Santa Cruz Sentinel from Santa Cruz, California on March 29, 1988 · Page 30
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Santa Cruz Sentinel from Santa Cruz, California · Page 30

Santa Cruz, California
Issue Date:
Tuesday, March 29, 1988
Page 30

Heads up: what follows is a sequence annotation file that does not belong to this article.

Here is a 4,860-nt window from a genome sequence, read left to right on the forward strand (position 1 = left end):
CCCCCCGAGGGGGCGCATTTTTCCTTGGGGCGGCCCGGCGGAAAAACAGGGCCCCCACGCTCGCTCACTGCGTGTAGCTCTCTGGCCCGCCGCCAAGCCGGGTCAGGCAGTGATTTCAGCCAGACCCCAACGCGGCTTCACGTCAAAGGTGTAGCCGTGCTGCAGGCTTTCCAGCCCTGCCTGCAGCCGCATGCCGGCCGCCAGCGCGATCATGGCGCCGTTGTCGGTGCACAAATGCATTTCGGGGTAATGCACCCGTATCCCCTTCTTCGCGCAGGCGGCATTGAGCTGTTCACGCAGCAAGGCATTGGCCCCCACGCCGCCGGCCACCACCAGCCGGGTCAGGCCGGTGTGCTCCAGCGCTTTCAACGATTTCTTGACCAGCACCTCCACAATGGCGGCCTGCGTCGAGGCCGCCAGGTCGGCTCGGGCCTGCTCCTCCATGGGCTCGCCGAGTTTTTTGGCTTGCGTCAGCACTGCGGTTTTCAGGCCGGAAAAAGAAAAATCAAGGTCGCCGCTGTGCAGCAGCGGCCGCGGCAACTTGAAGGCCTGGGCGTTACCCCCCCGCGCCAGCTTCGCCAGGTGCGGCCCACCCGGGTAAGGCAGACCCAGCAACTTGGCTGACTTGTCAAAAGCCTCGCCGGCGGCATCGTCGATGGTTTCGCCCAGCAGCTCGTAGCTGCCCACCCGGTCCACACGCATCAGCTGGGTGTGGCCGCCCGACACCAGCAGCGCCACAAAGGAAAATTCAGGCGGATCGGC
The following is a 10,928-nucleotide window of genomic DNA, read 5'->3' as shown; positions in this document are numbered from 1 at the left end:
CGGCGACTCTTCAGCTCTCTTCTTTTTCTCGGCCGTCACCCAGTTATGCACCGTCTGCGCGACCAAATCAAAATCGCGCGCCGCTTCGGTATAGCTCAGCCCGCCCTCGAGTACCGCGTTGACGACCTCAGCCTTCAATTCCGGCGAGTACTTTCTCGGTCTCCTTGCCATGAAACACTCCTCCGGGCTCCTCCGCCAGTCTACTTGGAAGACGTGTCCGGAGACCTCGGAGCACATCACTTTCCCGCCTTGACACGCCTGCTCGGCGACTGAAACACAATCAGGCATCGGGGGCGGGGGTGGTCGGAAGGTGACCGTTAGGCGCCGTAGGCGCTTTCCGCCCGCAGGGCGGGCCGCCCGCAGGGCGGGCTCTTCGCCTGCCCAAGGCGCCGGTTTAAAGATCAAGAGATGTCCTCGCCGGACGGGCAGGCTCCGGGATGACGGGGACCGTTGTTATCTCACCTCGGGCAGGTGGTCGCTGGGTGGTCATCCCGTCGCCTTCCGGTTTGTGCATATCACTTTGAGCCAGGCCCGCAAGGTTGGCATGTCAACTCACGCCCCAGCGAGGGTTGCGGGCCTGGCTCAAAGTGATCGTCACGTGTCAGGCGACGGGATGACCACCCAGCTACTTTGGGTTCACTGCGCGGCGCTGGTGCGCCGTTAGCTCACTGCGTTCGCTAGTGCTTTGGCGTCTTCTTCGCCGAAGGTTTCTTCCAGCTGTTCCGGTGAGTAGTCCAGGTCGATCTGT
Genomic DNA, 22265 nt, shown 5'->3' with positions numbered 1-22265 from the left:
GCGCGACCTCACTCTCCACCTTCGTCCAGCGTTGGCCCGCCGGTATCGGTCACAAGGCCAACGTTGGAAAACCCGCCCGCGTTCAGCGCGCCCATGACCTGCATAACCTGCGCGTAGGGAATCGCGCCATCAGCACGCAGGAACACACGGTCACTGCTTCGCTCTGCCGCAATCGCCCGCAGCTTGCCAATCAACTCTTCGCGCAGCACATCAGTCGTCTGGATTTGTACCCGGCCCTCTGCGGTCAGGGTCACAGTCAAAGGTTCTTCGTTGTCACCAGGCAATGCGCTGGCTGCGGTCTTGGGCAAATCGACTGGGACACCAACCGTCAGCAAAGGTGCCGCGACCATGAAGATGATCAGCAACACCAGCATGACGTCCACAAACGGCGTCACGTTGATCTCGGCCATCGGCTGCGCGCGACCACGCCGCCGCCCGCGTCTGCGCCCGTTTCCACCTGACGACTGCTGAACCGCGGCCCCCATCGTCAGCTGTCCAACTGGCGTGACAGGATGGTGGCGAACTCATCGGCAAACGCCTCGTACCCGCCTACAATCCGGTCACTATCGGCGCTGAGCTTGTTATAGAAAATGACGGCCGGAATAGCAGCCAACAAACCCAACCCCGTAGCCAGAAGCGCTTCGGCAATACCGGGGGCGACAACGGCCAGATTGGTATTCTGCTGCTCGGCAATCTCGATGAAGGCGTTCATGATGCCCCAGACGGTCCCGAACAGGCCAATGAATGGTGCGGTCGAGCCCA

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C-12 Santa Cruz Sentinel Tuesday, March 29, 1988 Campaign '88 C Who will join Bush on ticket? mi ill r i ... j., i t r. a WASHINGTON (AP) - Howard H. Baker Jr. says he won't be asked. California Gov. George Deukmejian says he wouldn't be able to accept. George Bush says it's too early to think about it. Still, a lot of people do. As the vice president's grip on the Republican presidential nomination tightens, the question arises: Who will be his running mate? In a forthcoming political column for the London Sunday Times, former President Nixon says White House Chief of Staff Baker could be Bush's best bet. Nixon argues that Baker, a Ten-nesseean and former Senate Republican leader, would be helpful in Southern states and in dealing with Congress. In a recent television interview. Baker said, "George Bush needs to find someone who will bring strength to the ticket on a regional and political basis, and I think that is not going to be me." He didn't say he would turn it down. "If someone asked me to do added. "I do not wish that to happen." Political professionals interviewed said they believe Baker, like many other politicians who have said they were not interested in the No. 2 spot, would accept if asked. Baker has mentioned former Tennessee Gov. Lamar Alexander. Deukmejian. New Jersey Gov. Thomas Kean and former Pennsylvania Gov. Richard Thornburgh as good choices for the vice presidential slot. If Deukmejian left office in midterm, Lt. Gov. Leo T. McCarthy, a Democrat, would become governor of the nation's largest state. At a news conference in Sacramento recently, the California governor said, "Even if they did ask me to accept the vice presidential nomination, I wouldn't be able to take it." Later, he added, "That doesn't mean I wouldn't like to be vice president." Kenneth L. Khachigian. a political adviser to the governor, has advised him to keep the door ajar, telling the Los Angeles Times. "We shouldn't dismiss anvthing out of hand rW Vm:MLi Richard Thornburgh ning mate, as John F. Kennedy chose Lyndon B. Johnson and as President Reagan chose Bush. But. he says in his forthcoming column, there might be too much bitterness between the vice president and his chief rival. Senate Majority Leader Bob Dole of Kansas. Bush will have one unusual alternative: Pick his principal rival's wife. Some are urging that he select Elizabeth Dole, the Reagan secretary of transportation who was considered a potential presidential contender herself at one point. Another possibility: Rep. Jack Lamar Alexander Thomas Kean Elizabeth Dole fared poorly. Monday, Kemp endorsed Bush and pledged to "help him be the next president of the United States." Also mentioned is Sen. Nancy Kassebaum of Kansas. She was on a long list of potential Reagan running mates in 1980 but took herself out of consideration because, as a freshman senator, she said she didn't have enough experience. She has eight years more of it now. If Bush should decide to choose a Midwesterner, to strengthen the ticket in a region that could be crucial to Republican hopes, another him in the Illinois presidential primary. Other names that have been mentioned include Sen. Alan Simpson of Wyoming, Dole's deputy in the Senate leadership; Secretary of Education William J. Bennett; Sen. Phil Gramm of Texas, an architect of the congressional deficit-reduction mechanism, and Colin Powell, the president's national security adviser and one of the top-ranking blacks in the Reagan administration. All of this, of course, assumes that the vice president wins the nomi nation. He is wav ahead, and Dole George Deukmejian Bush, asked whether he would consider Dole as a running mate. said. "It's too early for me to start thinking about any running mates. That would project a certain arrogance or presumption that I don't want to do." Usually, the presidential nominee makes his vice presidential choice at the convention. Bush could, however, follow the lead of Democrat Walter Mondale. who announced his selection of Geraldine Ferraro before the convention in 1984. "My advice and counsel to him would be to hold off." said veteran Washington political consultant Tom Korologos. "Let s add some mys cuimeui.c j.iu nit w uu uimiiiss anyunng oui oi nanu. nnoiner possiDiiuy: nep. jacK crucial 10 nepuoucan nopes. anouier nation He is way aneaa. and Dole would be to hold off. said vel it." he said, "I would have a very Nixon said he believes that ideally Kemp of New York, who ran as a possibility would be Illinois Gov. said last week, "I think it's probably Washington political consultant difficult time trying to figure out a presidential nominee should pick conservative alternative to Bush for James Thompson, who endorsed the a foregone conclusion what's hap- Korologos. "Let's add some what I was going to say." But. he his strongest competitor as his run- the presidential nomination but vice president and campaigned for pening on the Republican side." terv." Opponents search for delicate way to derail Jackson The New York Times Richard A Gephardt that he was dropping more difficult for them to attack him. nertirut. a House aide said the meeting was being something other than a typical WASHINGTON - The Rev Jesse Jack oul of ,he r;l(e and w"llUI run for M"US1' 0ne measure of how far Jackson has called off to avoid giving any appearance tu ian Candidates who attacked' Jacks Wsrii -.U forth.. n.m,.., nr.. -i iinti-.l aealn from Mlssourl come was a statement to ABC News Mon- that Dukakis was seeking to organize a conventional terms" risked plaving , P Jackson, for his part, moved quickly to day bv Paul Kirk, the Democratic national "stop Jesse movement." his hand In "cnnvevine the imnressmr son's rivals tor the Democratic presidential nomination were grappling Monday with a problem they never expected to face: How to deal with Jackson not as a power broker, but as a formidable opponent, and how to do so while avoiding attacks on Jackson that could tear their party apart. White Democratic leaders who do not support Jackson admitted they were in a quandary, wondering if there was a way to confront the growing movement toward Jackson without appearing to be racist and without alienating the large core of activists, including many white liberals, that he has attracted. Leading Democrats said Monday that Jackson's stunning victory in the Michigan caucuses Saturday confronted the party with a crisis and left the nominating process in disarray The only real step Monday toward clarifying the situation, however modestly, was the announcement by Rep consolidate the status he won with his landslide victory in the Michigan caucuses He campaigned in Connecticut lor the primary today and joined several rivals in a debate that kicked off the campaign for the delegate-rich New York pi i: mry on April 19 He also scheduled meetings in Washing-Ion on Wednesday with such Democratic establishment figures as Clark M Clifford, a former secretary of delense. and John White, a former Democratic national chairman. Jackson's strategy for continuing to win delegates is the same one he has pursued so far projecting himself as the only candidate with a ringing message and an interesting personality, encouraging voters to use his candidacy to vote against powerful economic elites and to demonstrate their own racial tolerance; and. by continuing to avoid attacks on his foes, making it all the day by Paul Kirk, the Democratic national chairman Kirk said that if Jackson came to the convention in July with more delegates than anyone else, "the party has to acknowledge that the people have spoken and rally bhind his ultimate nomination." At the moment. Jackson and Gov. Michael S Dukakis of Massachusetts are just about even in delegates, w ith the totals from Michigan still uncertain because the vote is not fully counted. One indication of the awkwardness of the Democrats' situation was the decision of the Dukakis campaign to cancel meetings with two key House Democratic leaders. Speaker Jim Wright of Texas, and Tony Coelho of California, the House whip The meetings had been planned in hopes of early endorsements. While the Dukakis campaign said the meetings had been canceled to give the governor more tune to campaign in Con "stop Jesse movement. Around Washington, the words used by leading while Democrats to describe their party's situation included crisis, disarrary. disaster, consternation, mess, and wacky "You've never heard a sense of panic sweep the party as it has in the last few-days." said David Garth, an adviser to Sen Albert Gore Jr. of Tennessee. Garth predicted that "the anti-Jackson constituency, when the reality of his becoming president seeps in. may be a much bigger constituency than there is out there right now." But he added that the risks of attacking Jackson are so high that "winning the nomination will not be worth a damn" to the candidate who pursued a strongly anti-Jackson strategy. Ann F. Lewis, an adviser to Jackson, said that Jackson's appeal came in part from being something other than a typical politician Candidates who attacked Jackson in conventional terms" risked plaving into his hands by "conveying the impression that they are just olhce-seeking politicians." she said. Dukakis' overwhelming defeat in Michigan appeared to stall a movement toward him among party leaders that had begun last week. Still, at least one prominent Democratic congressman who asked not to be named said he would endorse Dukakis soon "because he's down and needs the help " Several Dukakis supporter predicted that Dukakis would soon start to win endorsements and key primaries in large part, they said, because he is still the parly's best hope for victory in November. Democrats and Republicans interviewed Monday said Jackson's strength starkly revealed the weaknesses of the rest of the Democratic field Demos make final pitch to Connecticut voters The New York Times HARTFORD. Conn. - The three leading candidates in the increasingly muddled race for the Democratic presidential nomination. Gov. Michael S. Dukakis, the Rev. Jesse Jackson and Sen. Albert Gore Jr.. made last-minute campaign stops in Connecticut Monday on the eve of the state's primary. Dukakis, widely viewed as the front-runner here, visited a senior citizens' center in New Britain and a middle school in East Hartford. The Massachusetts governor refused to make predictions about the primary or comment about Jackson's Connecticut campaign. "I'm not running against him. and he's not running against me." the governor said. "We are both running for the presidency." Jackson, bolstered by his 2-to-l victory over Dukakis Saturday in the Michigan Democratic caucuses, appeared at a soup kitchen in Middle-town, a community center in Water- bury and at a rally at the Old State House here in Hartford. At each stop, he exhorted hundreds of supporters "to keep Michigan fever alive" and was greeted with chants of "Win Jesse Win!" Gore, meanwhile, boarded a train from Milford to Stamford, shook hands with still-sleepy New York-bound commuters and criticized his rivals in the race. "I congratulate Mr. Jackson on his victory in Michigan." the Tennessee senator said. "But we need someone with experience in Washington, and neither Jackson or Dukakis have that kind of experience." The senator's campaign officials were far more elated with Jackson's victory in Michigan. "I think it's wonderful for Jesse Jackson and for Al Gore." said Martin J. Dunleavy, Gore's Connecticut campaign manager. "It means the American people are not ready to decide who the nominee is. They are not ready to accept the Dukakis steamroller." CI WiHI iiiyriqmM XX NOTICE OF DEATH OF LORENA S. PETRIE ANO OF PETITION TO ADMINISTER ESTATE Cast Number: 35670 To all heirs, .beneficiaries, creditors, contingent creditors, and persons who may be otherwise interested in the will or estate Of LORENA S PETRIE (AKA) LORENA PETRIE A petition has been filed by Pacific Trust Company in th Superior Court of Santa Cruz County requesting that Pacific Trust Company be appointed as personal representative to administer the estate of the decedent The petition requests authority to administer the estate under the independent Administration of Estates Act A hearing on the petition will be held on 4 13 M at I 30 a m in Dept 4 located at 70 Ocean Street, Santa Crul, CA 95060 IF YOU OBJECT to the granting of the petition, you should either appear at the hearing and state your obiections or file written obiections with the court betore the hearing Your appearance may be in person or by your attorney IF YOU ARE A CREDITOR or a contingent creditor of the deceased, you must tile your claim with the court or present it to the personal representative appointed by the court within four months from the date of first issuance of letters as provided in section 700 of the California Probate Code The time for filing claims will not expire prior to four months from the date ot the hearing noticed above YOU MAY EXAMINE the Me kept by the court, if you are person Interested in the estate, you may serve upon the eiecutor or administrator, or upon the attorney tor the eiecutor or admin istrator, and file with the court with proof of service, a written request stating that you desire special notice of the filing of an inventory and appraisement of estate assets or of the petitions or accounts mentioned m sections 1200 and 1200 5 of the California Probate Code Attorney tor Petitioner TIMOTHY B McGRATH 305 Miraflores Road Scotts Valley. CA 95066 ii Timothy B McGrath Attorney for Petitioner This notice was mailed on 3 18 M at Scotts Valley. California. March 23, 25, 29 (927 NOTICE The Governing Board of the Live Oak School District of Santa Crul County, State of California, invites and will receive sealed quotes in the Office of the Governing Board of the Live Oak School District, 966 Bostwick Lane, Santa Crul. California 95062. up to and including 9 00 a m April 5. 1981 $500 000 open line of credit to be converted to an annual non-fundmg lease purchase agreement for portable Classrooms, buses and other vehicles Specifications are on file in the business office at 966 Bostwick Lane, Santa Cruz, California (408) 475-6333 The Governing Board of the Live Oak School District reserves the right to re-iect any and all quotes and or waive any irregularities of information m the process. March 22, 29 ( 926) FICTITIOUS BUSINESS NAME STATEMENT File No. 88-0429 The name's) of the busi-nessfes) SANTA CRUZ N SUMMERS At 106 BiacKburn St., Santa Cruz, Ca 95060 Phone : 429-1175 Patricia JoAnn Clark 106 Blackburn St Santa Cruz. CA 95060 Phone 429-1175 This business is conducted by an individual. Signed, Patricia J. Clark Owner The registrant commenced to transact business under the fictitious business name or names listed above on 29 February 1968 This Statement was filed with Richard V Bedai County Clerk of Santa Cruz County on Feb 29, 1988 BY Anna Marie Armstrong Deputy NOTICE - This Fictittous name statement expires on December 31. 1993 A new fictitious business name statement must be fited prior to December 31, 1993. March 29, April 5, 12, 19 (965) PLACE A SENTINEL CLASSIFIED AD FOR FAST RESULTS DIAL 426-8000 anta Cruz Sentinel H IN ASSOCIATION WITH THE SPCA WILL PUBLISH A SPECIAL TABLOID ON WEDNESDAY, APRIL 27TH Focusing on the love, care and responsibility we all share with our pets and the services and commitment of our own Santa Cruz County Society for the Prevention of Cruelty to Animals. Join us in celebrating Be Kind To Animals Week" May 1-7, 1988 Contact your display advertising representative or call 423-4242 (688-6512 from Watsonville) 7 1 I Copy deadline Tues, April 19th